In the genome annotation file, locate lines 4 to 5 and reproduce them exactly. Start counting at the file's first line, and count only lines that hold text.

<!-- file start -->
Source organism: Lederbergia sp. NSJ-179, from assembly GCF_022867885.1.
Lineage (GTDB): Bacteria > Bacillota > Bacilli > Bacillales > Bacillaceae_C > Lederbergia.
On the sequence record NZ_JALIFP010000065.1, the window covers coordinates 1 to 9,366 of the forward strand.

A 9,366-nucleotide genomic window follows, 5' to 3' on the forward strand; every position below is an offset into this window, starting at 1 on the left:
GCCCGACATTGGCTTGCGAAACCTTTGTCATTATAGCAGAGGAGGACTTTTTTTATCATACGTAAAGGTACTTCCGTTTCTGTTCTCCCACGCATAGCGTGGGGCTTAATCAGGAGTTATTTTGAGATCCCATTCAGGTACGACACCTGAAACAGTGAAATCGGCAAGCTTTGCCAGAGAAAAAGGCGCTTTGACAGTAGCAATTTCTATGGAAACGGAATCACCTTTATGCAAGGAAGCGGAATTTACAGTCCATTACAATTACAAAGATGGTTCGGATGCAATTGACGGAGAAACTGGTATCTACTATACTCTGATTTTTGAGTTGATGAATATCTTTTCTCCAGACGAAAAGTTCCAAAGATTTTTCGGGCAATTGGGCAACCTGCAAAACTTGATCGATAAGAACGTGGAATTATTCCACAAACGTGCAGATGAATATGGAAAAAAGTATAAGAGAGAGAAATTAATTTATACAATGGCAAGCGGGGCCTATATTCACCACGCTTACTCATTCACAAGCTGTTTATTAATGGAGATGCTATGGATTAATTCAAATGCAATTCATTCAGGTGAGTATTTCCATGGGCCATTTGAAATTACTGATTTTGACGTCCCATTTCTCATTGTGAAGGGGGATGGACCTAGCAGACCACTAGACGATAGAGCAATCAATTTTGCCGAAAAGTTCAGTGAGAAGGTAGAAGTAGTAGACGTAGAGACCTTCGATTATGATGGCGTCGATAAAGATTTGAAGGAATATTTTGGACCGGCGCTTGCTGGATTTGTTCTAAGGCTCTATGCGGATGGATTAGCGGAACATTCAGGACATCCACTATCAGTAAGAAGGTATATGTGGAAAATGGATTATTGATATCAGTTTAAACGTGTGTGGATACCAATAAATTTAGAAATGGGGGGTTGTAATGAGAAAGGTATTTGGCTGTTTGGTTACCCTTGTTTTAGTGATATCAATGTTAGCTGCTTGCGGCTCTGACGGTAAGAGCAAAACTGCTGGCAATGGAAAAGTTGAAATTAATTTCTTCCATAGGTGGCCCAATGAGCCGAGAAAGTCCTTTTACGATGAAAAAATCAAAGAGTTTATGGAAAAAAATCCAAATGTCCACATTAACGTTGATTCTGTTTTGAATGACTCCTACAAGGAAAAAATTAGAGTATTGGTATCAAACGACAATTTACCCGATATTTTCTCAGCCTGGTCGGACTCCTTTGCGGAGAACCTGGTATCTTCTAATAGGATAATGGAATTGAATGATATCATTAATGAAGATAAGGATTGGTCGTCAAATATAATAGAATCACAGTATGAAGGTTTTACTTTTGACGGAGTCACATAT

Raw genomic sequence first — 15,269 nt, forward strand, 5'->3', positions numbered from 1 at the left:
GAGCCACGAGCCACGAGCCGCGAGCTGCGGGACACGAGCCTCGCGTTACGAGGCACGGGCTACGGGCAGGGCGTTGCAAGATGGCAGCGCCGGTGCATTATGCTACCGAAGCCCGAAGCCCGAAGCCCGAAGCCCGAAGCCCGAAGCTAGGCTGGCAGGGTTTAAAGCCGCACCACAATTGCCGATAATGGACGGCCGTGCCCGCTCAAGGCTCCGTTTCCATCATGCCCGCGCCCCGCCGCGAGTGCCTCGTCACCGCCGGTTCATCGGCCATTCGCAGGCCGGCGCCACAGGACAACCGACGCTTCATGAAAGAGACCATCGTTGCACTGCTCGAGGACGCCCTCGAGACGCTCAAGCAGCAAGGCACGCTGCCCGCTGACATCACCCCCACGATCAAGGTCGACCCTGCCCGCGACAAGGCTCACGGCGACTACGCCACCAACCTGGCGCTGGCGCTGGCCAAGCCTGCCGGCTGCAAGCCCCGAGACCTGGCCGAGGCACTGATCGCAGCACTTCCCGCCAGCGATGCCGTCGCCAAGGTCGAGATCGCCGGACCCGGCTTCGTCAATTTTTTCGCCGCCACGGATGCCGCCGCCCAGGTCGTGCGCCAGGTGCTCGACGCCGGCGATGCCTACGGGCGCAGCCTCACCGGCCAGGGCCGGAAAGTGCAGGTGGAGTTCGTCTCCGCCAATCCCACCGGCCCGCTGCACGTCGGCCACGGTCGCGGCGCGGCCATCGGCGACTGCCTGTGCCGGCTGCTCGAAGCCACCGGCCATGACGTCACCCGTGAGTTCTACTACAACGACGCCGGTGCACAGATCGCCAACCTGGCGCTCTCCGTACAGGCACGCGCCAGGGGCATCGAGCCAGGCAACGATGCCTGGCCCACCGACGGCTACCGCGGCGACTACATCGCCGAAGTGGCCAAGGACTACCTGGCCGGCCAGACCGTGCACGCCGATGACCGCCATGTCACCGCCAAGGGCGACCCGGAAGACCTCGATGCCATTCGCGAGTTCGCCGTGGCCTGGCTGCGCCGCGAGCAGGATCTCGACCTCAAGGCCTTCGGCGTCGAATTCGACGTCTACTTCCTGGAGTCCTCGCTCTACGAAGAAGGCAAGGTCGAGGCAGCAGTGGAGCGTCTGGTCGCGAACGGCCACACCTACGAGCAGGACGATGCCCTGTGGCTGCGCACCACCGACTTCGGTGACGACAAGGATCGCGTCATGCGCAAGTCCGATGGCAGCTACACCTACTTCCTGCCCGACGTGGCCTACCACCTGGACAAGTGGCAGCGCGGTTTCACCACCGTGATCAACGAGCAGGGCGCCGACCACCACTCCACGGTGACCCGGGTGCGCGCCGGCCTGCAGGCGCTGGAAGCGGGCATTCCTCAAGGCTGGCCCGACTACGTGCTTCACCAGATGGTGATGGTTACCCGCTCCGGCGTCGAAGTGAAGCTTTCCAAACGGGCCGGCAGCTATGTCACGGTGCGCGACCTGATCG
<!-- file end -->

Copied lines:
A 9,366-nucleotide genomic window follows, 5' to 3' on the forward strand; every position below is an offset into this window, starting at 1 on the left:
GCCCGACATTGGCTTGCGAAACCTTTGTCATTATAGCAGAGGAGGACTTTTTTTATCATACGTAAAGGTACTTCCGTTTCTGTTCTCCCACGCATAGCGTGGGGCTTAATCAGGAGTTATTTTGAGATCCCATTCAGGTACGACACCTGAAACAGTGAAATCGGCAAGCTTTGCCAGAGAAAAAGGCGCTTTGACAGTAGCAATTTCTATGGAAACGGAATCACCTTTATGCAAGGAAGCGGAATTTACAGTCCATTACAATTACAAAGATGGTTCGGATGCAATTGACGGAGAAACTGGTATCTACTATACTCTGATTTTTGAGTTGATGAATATCTTTTCTCCAGACGAAAAGTTCCAAAGATTTTTCGGGCAATTGGGCAACCTGCAAAACTTGATCGATAAGAACGTGGAATTATTCCACAAACGTGCAGATGAATATGGAAAAAAGTATAAGAGAGAGAAATTAATTTATACAATGGCAAGCGGGGCCTATATTCACCACGCTTACTCATTCACAAGCTGTTTATTAATGGAGATGCTATGGATTAATTCAAATGCAATTCATTCAGGTGAGTATTTCCATGGGCCATTTGAAATTACTGATTTTGACGTCCCATTTCTCATTGTGAAGGGGGATGGACCTAGCAGACCACTAGACGATAGAGCAATCAATTTTGCCGAAAAGTTCAGTGAGAAGGTAGAAGTAGTAGACGTAGAGACCTTCGATTATGATGGCGTCGATAAAGATTTGAAGGAATATTTTGGACCGGCGCTTGCTGGATTTGTTCTAAGGCTCTATGCGGATGGATTAGCGGAACATTCAGGACATCCACTATCAGTAAGAAGGTATATGTGGAAAATGGATTATTGATATCAGTTTAAACGTGTGTGGATACCAATAAATTTAGAAATGGGGGGTTGTAATGAGAAAGGTATTTGGCTGTTTGGTTACCCTTGTTTTAGTGATATCAATGTTAGCTGCTTGCGGCTCTGACGGTAAGAGCAAAACTGCTGGCAATGGAAAAGTTGAAATTAATTTCTTCCATAGGTGGCCCAATGAGCCGAGAAAGTCCTTTTACGATGAAAAAATCAAAGAGTTTATGGAAAAAAATCCAAATGTCCACATTAACGTTGATTCTGTTTTGAATGACTCCTACAAGGAAAAAATTAGAGTATTGGTATCAAACGACAATTTACCCGATATTTTCTCAGCCTGGTCGGACTCCTTTGCGGAGAACCTGGTATCTTCTAATAGGATAATGGAATTGAATGATATCATTAATGAAGATAAGGATTGGTCGTCAAATATAATAGAATCACAGTATGAAGGTTTTACTTTTGACGGAGTCACATAT